Congrats to last year’s APS student research group for getting some nice recognition in this quarter’s issue (Jan/Feb) of Scientific American Mind. Writer David DiSalvo incorporated our results into his article “Are Social Networks Messing With Your Head?” We found that in contrast with previous reports of people “being somebody else” online, our college student participants brought their personas with them. If they were lonely offline, they were likely to be relatively less connected online than their less lonely peers. We have continued to refine our work on this topic during Fall Quarter with two additional questionnaires, and hope to publish our results soon.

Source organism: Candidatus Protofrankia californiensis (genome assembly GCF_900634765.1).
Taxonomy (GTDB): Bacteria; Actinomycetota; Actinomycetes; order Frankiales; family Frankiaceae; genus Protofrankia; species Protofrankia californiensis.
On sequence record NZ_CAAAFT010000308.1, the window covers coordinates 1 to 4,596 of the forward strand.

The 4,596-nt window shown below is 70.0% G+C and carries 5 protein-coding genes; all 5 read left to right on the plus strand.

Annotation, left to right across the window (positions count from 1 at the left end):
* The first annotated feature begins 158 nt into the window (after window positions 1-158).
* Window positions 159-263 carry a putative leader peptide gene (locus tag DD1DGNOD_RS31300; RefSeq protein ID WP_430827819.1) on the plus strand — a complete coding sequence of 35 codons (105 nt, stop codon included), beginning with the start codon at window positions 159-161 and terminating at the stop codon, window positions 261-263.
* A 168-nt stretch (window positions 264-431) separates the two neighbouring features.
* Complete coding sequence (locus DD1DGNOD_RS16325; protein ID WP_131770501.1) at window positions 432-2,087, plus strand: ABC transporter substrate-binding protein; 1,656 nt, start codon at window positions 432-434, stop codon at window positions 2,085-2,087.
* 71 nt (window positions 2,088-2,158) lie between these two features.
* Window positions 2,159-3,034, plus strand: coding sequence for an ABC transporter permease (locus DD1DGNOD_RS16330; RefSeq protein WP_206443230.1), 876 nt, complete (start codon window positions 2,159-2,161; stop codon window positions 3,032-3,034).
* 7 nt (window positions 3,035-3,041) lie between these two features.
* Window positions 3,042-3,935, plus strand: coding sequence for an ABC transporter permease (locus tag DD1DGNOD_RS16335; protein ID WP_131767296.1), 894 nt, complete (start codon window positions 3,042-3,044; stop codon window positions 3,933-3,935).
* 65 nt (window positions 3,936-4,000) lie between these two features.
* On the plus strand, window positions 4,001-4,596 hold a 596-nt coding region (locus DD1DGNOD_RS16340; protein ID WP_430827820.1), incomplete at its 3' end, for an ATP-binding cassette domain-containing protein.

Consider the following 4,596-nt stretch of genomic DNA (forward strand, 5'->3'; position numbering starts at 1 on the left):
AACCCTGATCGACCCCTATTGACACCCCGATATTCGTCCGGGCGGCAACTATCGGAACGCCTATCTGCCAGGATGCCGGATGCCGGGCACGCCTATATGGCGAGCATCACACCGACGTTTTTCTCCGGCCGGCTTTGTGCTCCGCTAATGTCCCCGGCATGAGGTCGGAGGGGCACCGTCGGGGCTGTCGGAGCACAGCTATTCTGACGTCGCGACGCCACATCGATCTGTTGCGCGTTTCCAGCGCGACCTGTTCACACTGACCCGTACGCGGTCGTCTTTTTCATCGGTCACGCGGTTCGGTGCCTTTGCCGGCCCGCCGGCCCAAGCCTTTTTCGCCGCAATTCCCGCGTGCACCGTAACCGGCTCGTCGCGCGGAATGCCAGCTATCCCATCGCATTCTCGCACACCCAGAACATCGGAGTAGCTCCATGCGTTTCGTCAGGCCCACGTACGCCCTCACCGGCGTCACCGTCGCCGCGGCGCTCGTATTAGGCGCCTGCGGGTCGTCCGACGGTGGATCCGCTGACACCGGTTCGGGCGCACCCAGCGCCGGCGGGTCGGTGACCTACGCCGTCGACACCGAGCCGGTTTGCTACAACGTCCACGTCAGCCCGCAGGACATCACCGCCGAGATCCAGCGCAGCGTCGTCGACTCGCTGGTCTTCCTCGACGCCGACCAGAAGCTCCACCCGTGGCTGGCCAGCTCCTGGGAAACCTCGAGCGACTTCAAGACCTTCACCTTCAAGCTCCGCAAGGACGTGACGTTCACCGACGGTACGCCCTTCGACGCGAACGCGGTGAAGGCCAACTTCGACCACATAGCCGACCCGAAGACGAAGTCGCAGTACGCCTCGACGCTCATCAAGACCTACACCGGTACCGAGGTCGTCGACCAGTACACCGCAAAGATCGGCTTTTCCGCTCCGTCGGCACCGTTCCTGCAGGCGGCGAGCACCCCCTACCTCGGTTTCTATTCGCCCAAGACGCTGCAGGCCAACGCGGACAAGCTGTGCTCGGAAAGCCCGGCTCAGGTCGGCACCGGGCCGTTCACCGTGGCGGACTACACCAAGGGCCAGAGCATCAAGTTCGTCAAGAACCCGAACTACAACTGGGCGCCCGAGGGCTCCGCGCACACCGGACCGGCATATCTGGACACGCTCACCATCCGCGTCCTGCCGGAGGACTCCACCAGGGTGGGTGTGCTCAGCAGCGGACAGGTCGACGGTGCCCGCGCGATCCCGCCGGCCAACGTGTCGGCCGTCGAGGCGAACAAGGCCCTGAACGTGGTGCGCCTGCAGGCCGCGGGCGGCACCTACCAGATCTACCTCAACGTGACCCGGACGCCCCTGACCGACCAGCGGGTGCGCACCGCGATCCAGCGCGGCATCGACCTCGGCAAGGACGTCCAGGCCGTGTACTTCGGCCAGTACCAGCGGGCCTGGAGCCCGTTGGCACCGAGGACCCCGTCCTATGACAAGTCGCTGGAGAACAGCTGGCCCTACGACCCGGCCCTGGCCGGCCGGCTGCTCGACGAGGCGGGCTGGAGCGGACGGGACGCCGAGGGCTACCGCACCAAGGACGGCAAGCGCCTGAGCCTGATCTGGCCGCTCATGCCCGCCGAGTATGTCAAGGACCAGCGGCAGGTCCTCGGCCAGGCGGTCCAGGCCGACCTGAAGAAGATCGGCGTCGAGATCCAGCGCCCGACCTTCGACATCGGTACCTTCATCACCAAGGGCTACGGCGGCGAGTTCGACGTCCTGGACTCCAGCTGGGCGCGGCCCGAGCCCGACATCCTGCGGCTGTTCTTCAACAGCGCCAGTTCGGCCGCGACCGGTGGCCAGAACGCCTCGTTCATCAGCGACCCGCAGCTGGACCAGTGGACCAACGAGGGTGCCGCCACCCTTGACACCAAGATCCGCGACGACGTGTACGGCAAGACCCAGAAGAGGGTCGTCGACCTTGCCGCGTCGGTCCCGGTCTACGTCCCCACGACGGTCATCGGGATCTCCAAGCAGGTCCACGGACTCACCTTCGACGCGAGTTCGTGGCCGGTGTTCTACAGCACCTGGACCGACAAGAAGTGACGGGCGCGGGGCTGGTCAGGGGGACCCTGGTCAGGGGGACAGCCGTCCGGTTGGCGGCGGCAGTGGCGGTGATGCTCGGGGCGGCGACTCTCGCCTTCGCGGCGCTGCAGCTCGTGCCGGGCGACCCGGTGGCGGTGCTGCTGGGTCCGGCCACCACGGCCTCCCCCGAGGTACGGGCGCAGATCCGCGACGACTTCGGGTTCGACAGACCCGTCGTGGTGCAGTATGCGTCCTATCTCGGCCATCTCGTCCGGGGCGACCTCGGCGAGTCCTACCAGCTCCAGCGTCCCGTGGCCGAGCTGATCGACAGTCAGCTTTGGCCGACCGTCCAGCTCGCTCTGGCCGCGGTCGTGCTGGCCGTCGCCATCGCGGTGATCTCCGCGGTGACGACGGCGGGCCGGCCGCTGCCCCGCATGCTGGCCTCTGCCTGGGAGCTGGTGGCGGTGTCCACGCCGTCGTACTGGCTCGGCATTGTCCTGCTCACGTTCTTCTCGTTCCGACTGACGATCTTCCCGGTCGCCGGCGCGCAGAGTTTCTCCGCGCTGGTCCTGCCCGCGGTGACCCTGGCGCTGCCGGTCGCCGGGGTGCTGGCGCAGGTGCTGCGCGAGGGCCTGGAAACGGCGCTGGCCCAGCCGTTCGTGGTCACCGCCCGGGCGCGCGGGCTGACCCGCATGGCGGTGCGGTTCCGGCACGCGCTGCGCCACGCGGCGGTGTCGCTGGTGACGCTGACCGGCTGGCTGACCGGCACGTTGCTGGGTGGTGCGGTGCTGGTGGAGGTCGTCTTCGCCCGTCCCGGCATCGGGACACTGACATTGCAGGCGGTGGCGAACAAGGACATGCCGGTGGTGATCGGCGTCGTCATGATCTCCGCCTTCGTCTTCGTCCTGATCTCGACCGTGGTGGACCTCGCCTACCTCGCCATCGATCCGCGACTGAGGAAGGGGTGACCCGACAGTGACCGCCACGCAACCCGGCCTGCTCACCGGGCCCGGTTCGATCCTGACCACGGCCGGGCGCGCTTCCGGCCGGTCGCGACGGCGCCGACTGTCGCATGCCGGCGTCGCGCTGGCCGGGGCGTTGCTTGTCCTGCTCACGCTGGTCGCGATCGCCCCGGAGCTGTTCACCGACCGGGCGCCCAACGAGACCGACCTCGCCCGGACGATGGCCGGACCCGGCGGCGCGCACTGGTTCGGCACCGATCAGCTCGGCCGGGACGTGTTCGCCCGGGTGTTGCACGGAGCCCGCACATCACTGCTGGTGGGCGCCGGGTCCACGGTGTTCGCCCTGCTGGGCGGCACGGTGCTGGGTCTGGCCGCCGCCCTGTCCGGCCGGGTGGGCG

I especially liked the way David DiSalvo did his research for the article. He described the empirical work of danah boyd and Nicole Ellison, Andrew Campbell, and John Cacioppo. In contrast, so many reports of social media are purely anecdotal, like the remarkably statistics-free recent piece in the New York Times (To Deal With Obsession, Some Defriend Facebook). In our research, we have run into students who quit using Facebook, and hopefully, someone is doing some research on this phenomenon. But interviewing a handful of students without any data, as the NYTimes article did, is hardly going to give us the big picture. Senior project anyone?
In the meantime, we just found out that our project for this year’s APS convention was accepted. It’s on a different line of work, but still fun. It’s going to be hard to top our “connect with me” LinkedIn t-shirts from last year, but we’re going to try.